It’s that time of year again. No, I’m not talking about my annual haircut but something much more important! The obligatory 2017 goals post! The internet cheers its excitement! So without further ado, let’s get straight to it!
Review of my 2016 goals
Here’s what I wanted to achieve last year.
G1.1 Earn total dividend income > 2.0 times my monthly living expenses (Passed!)
My monthly living expenses are $3,900 per Budget 4.5 making the 2016 target $7,800.
The 2016 dividend results came in at $8,698! That’s $900 over the target and almost beats my original target of 2.2 times income for 2017. We have a winner!
G1.2 Emergency Fund >= 10 times my monthly living expenses. (Passed!)
The Emergency fund target is ten times $3,900 or $39,000.
The Big Picture
The 2016 targets were all about making a step towards the bigger goal of Financial Independence. The Original Plan projected reaching FI by age 65. Here’s the chart from my Goals page, updated with the latest results.
The red line is my achieved income and I’m pulling ahead of the black line (The Original Plan) which is awesome. But there’s still a long way to go.
Thoughts on setting goals
Like any responsible blogger, I started out with some internet research to try to find some good Goals as a basis. I spent quite a bit of time on this, I wanted to be thorough and finally came up with not just one, but twenty, as shown below.
Still, this wasn’t exactly what I had in mind. The goals don’t even meet the SMART criteria. Apparently my search skills are about as good as my football skills. Time to put the search engine aside and wing it instead of binging it.
There are plenty of articles about goals and goal-setting, so I’ll skip all that. It’s important not to confuse goals (what you want to accomplish) with plans (how you’ll accomplish it). A goal needs a plan and a measure of success and that’s about it.
Plans should be flexible though, as you’ll encounter obstacles in reaching your goal. It’s better to change the plan instead of changing the goal.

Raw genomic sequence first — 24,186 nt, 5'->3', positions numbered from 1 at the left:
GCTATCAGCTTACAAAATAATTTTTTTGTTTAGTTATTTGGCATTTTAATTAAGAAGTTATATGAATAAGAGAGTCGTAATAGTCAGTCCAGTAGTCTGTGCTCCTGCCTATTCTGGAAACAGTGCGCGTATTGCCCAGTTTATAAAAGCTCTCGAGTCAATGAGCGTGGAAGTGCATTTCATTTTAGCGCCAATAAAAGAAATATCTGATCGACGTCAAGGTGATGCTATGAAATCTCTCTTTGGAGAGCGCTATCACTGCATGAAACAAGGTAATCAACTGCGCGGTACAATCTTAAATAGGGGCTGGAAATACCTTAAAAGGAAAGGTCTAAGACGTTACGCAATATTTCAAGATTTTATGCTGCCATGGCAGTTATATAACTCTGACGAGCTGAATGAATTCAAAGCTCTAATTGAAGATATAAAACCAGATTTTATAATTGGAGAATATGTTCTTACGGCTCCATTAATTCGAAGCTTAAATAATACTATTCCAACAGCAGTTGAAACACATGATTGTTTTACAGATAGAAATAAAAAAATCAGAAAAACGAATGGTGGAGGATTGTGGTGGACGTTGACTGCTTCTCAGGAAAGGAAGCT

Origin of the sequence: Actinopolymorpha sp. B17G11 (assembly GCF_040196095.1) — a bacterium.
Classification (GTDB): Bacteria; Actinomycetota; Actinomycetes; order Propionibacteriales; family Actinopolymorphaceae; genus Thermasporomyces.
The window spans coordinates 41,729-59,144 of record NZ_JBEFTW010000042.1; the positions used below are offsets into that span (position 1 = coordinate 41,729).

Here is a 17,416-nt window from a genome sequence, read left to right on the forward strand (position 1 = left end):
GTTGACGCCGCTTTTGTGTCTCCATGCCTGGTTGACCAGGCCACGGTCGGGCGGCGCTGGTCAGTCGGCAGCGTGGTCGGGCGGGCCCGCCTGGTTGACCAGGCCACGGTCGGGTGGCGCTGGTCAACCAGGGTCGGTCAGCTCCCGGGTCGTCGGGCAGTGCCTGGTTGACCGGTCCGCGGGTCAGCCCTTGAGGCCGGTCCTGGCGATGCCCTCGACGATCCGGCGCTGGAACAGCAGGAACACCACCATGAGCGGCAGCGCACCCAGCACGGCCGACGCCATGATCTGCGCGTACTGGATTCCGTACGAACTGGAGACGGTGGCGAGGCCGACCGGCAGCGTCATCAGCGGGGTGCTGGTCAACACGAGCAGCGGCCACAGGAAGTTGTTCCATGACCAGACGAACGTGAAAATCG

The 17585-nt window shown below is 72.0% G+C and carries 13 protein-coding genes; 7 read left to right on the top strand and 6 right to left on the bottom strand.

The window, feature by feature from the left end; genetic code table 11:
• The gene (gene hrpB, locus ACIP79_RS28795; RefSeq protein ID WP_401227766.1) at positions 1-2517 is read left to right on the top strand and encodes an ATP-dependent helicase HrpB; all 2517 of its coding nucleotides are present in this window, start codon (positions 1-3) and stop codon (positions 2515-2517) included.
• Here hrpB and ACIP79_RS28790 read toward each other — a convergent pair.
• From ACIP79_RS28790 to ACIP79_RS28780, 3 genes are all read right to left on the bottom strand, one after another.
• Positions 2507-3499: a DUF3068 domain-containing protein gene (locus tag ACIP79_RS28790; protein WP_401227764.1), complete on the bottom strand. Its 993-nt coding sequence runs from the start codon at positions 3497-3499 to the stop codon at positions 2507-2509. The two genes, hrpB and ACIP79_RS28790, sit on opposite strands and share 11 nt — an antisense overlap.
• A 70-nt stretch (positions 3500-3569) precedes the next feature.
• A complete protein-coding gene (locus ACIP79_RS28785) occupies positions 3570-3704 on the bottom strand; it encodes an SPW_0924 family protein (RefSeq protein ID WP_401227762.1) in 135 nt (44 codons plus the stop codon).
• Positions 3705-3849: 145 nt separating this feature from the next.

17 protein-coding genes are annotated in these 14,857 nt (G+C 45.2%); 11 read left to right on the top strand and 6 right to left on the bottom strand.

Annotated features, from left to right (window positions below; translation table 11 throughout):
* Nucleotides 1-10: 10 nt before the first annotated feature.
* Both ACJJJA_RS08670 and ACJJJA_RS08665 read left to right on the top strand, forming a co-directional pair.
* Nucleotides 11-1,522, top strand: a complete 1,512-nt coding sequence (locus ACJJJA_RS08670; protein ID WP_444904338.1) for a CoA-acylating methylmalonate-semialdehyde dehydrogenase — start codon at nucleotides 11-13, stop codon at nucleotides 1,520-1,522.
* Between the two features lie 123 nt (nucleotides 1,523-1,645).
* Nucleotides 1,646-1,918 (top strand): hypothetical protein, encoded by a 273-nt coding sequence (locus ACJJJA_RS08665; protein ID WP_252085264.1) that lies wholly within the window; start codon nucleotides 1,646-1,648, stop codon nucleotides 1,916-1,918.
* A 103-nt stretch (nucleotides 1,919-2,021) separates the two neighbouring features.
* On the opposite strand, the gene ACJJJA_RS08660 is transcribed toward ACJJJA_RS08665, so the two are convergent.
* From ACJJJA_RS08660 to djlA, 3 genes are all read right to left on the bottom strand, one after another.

Now, in all honesty, I have mixed feelings about yearly goals. The time-frame is very short and I think there needs to be a longer-term vision of where you want to be. Yet at the same time, I want to live more in the Now than the Future, so I don’t want to be too obsessed about goals.
My compromise is to define three general ‘themes’ that my yearly goals are a step towards. And, after much editing, I’ve reduced the original six goals I was going to list, down to only four.
So here are my major themes or life goals as I know them today in 2017.
I want to become
- Financially independent.
- More awesome.
- More charitable.
There’s no priority and I’m not putting any particular timeline on these. I don’t even know now to quantify being more awesome. But each of my yearly goal needs to move the needle on one of those three themes.
Finally, he gets to the point! Here are my 2017 goals grouped into each of the three themes above.
1. Be Financially Independent
“I want to be Financially Independent so that I have freedom in how I spend my time.”
I’ve defined one goal to advance this theme this year. Initially I was going to add some more about reaching my target asset allocation but I decided they weren’t important enough since I do that anyway.
G1.1 Earn total dividend income > 2.5 times my monthly living expenses.
My monthly living expenses are $3,970 per Budget 17.0, making a new yearly target of $9,925. The metric is based on actual paid income, rather than future projected dividends.
I think it’s probably better to write this goal as ‘invest x amount of money” and let the investing strategy determine the income. Income targets can force investing in ever higher yielding stocks to beat the goal, for example.